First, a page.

"responses": [
            			        {"type": "url", "label": "Read more", "action": "https://google.com"}
          			        ]
        		        }{% if not loop.last and loop.index != 9 %},{% endif %}
			        {% endif %}
                {% endfor %}
            ]
        }
    }
]
CODE

Understand the template

The structure of the template is simple. 

First, we define its type; carousel.

Then, we set up the for loop. In this example, we want to create a carousel card for every user. So, we will need to loop over the data every time we create a new item.

What if we wanted to create an entirely new carousel message for every user? We would set up the for loop at the very beginning of the template, turning it into an entire array.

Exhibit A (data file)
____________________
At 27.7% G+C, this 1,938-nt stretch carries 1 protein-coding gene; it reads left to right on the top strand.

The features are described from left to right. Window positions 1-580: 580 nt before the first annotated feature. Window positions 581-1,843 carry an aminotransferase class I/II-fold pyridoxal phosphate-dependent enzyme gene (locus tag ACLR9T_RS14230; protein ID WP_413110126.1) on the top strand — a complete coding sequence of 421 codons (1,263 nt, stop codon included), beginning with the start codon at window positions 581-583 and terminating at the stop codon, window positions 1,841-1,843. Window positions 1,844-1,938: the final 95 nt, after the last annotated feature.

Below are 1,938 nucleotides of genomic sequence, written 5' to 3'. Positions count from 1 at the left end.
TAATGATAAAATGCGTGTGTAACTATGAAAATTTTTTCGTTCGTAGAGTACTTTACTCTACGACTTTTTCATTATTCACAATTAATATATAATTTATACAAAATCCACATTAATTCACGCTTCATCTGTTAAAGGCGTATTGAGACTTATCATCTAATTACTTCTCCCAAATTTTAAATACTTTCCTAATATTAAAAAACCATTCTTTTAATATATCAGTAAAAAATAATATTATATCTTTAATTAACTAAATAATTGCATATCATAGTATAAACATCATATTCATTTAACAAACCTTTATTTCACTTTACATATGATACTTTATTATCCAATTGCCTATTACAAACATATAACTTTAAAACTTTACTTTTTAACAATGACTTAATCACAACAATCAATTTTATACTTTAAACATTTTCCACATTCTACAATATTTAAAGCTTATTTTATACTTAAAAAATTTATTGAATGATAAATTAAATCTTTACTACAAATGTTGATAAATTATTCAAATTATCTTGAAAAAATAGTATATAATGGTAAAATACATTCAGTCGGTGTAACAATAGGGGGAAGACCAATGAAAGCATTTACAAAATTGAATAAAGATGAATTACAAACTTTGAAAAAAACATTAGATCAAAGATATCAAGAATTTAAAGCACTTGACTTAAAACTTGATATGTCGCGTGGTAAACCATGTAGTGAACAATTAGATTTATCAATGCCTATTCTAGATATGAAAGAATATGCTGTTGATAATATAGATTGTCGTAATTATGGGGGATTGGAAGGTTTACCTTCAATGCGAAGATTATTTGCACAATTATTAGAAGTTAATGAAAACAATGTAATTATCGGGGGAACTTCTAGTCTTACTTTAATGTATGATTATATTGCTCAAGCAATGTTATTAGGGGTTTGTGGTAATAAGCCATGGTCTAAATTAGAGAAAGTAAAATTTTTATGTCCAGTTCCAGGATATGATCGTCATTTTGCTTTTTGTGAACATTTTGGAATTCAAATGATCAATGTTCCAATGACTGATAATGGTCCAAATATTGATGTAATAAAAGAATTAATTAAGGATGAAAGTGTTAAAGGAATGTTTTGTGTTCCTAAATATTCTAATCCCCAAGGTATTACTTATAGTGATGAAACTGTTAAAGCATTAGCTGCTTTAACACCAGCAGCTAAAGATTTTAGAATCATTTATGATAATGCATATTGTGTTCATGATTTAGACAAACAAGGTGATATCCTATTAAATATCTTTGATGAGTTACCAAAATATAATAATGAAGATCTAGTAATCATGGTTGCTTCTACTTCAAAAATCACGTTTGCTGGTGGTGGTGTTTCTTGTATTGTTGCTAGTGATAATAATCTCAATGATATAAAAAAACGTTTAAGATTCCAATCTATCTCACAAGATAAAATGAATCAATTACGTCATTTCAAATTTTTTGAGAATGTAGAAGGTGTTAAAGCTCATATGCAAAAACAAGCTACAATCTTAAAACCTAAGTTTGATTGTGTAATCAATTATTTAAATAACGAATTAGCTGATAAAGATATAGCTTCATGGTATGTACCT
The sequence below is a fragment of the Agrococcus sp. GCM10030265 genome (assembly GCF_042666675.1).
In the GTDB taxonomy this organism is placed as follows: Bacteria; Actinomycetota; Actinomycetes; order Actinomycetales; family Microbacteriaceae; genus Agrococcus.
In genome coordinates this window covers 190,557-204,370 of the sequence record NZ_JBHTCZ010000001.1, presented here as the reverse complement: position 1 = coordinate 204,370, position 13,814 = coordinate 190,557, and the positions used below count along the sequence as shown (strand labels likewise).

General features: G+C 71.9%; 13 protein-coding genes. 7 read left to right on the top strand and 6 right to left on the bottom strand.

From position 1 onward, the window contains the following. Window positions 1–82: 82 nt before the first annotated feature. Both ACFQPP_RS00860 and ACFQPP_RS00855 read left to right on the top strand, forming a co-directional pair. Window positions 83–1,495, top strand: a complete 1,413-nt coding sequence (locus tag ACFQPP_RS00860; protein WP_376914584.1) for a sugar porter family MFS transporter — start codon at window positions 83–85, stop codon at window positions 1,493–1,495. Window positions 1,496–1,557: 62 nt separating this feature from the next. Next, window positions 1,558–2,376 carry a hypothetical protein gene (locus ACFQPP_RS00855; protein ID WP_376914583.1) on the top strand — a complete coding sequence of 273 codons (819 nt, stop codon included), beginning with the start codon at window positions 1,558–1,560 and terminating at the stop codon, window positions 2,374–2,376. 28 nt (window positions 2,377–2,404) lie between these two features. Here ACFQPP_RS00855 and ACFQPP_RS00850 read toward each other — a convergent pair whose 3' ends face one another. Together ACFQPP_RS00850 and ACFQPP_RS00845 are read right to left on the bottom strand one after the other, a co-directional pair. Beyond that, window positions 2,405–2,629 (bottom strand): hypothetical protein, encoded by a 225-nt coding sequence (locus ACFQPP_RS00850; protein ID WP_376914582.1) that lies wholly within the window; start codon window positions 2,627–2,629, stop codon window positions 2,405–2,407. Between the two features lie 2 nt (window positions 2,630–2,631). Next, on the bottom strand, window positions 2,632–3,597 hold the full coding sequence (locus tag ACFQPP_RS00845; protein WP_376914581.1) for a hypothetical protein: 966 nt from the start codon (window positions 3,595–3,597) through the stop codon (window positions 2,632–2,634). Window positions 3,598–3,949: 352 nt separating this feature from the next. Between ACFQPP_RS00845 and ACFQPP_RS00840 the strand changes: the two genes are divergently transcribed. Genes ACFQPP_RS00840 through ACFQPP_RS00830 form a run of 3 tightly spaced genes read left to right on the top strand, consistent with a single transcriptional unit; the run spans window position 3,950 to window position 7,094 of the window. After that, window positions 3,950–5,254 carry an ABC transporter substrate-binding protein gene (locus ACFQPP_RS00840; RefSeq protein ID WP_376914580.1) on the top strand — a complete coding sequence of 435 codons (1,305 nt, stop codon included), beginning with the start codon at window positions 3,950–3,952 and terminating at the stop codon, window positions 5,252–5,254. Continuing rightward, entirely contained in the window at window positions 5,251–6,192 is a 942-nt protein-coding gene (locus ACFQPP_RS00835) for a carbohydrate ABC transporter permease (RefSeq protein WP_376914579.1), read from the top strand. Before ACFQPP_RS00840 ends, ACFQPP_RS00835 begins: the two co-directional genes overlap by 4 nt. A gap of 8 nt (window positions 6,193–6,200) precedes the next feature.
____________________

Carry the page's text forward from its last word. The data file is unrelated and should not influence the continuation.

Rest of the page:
Finally, we enter the values for each field.

Set up the integration

Now that we have the template all written out, we need to tell our chatbot platform where to fetch this data. We already have an integration set up, so we just need to tie the two together.

Click Advanced Settings. Under Data type, select API request response. Find your integration and endpoint, and hit Save.

Test the template

All done! Go to Demo and test your conversation. If you’ve followed this process with us and used the Reqres API, you should have a carousel with six items.

Use cases that follow the same approach:

  • Creating a carousel that displays available products in stock from an API.

  • Creating a standard message that displays a comma separated list of names of all participants to a competition, pulled from a spreadsheet.